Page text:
Ecology and Control of Triatomine (Hemiptera: Reduviidae) Vectors of Chagas Disease in Guatemala, Central America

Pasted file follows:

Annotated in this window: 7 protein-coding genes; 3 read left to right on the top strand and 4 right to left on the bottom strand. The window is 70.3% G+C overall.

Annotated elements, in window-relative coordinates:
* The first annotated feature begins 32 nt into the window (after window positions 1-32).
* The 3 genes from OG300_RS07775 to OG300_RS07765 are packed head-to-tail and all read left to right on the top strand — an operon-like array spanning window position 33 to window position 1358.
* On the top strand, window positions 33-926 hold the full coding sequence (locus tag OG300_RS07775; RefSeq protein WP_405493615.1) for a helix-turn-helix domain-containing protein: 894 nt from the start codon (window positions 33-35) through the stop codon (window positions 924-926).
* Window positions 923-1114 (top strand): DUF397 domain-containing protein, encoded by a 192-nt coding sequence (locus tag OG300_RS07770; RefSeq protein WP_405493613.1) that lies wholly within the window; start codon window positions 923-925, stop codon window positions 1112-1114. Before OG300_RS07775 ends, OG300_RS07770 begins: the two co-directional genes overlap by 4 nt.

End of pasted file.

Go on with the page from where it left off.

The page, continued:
Sammanfattning: This thesis analyses several factors affecting the control of triatomines in Guatemala. There are three synantropic triatomines in Guatemala, i.e., Rhodnius prolixus, Triatoma dimidiata and T. nitida. Their distibution is mainly at an altitude between 800 and 1500 m a.s.l. R. prolixus and T. nitida have localized but scaterred distibution while T. dimidiata is present in 21 of the 22 departments in the country. Several investigations have shown that R. prolixus could be relatively easily eradicated while T. dimidiata may be more difficult to control, since it is present in domestic, peridomestic and sylvatic environments showing high diversity and a variety of epidemiological characteristics. Based on the incidence of Trypanosma cruzi infection in humans in the distributional areas of the triatomines, R. prolixus appear to be a more competent vector than T. dimidiata. This is despite the fact that these vectors have similar infection rates. Inside houses, R. prolixus and T. dimidiata and in artificial environments, T. ryckmani and T. dimidiata, preferred the northern side of the walls. Therefore, selective application of insecticides should focus on walls and furniture located in the northern part of the house. House improvements reduced the infestation of triatomines, and could be used as a complement to insecticidal spraying. Although T. dimidiata is not an efficient vector its wide distribution, versatility in occupying different habitats and capacity to disperse render this species difficult to control in Central America. Thus, only few months after insecticidal spraying T. dimidiata had reinfested the domestic environments. Morphometic methodology and genetic markers have been developed to differentiate within-species populations of T. dimidiata and T. nitida. Studies on the migration patterns of sylvatic T. dimidiata and T. ryckmani have been performed in order to clarify the colonization patterns. The adults migrate, in particular, in the dry part of the year. This finding may be of help in attempts to control T. dimidiata.
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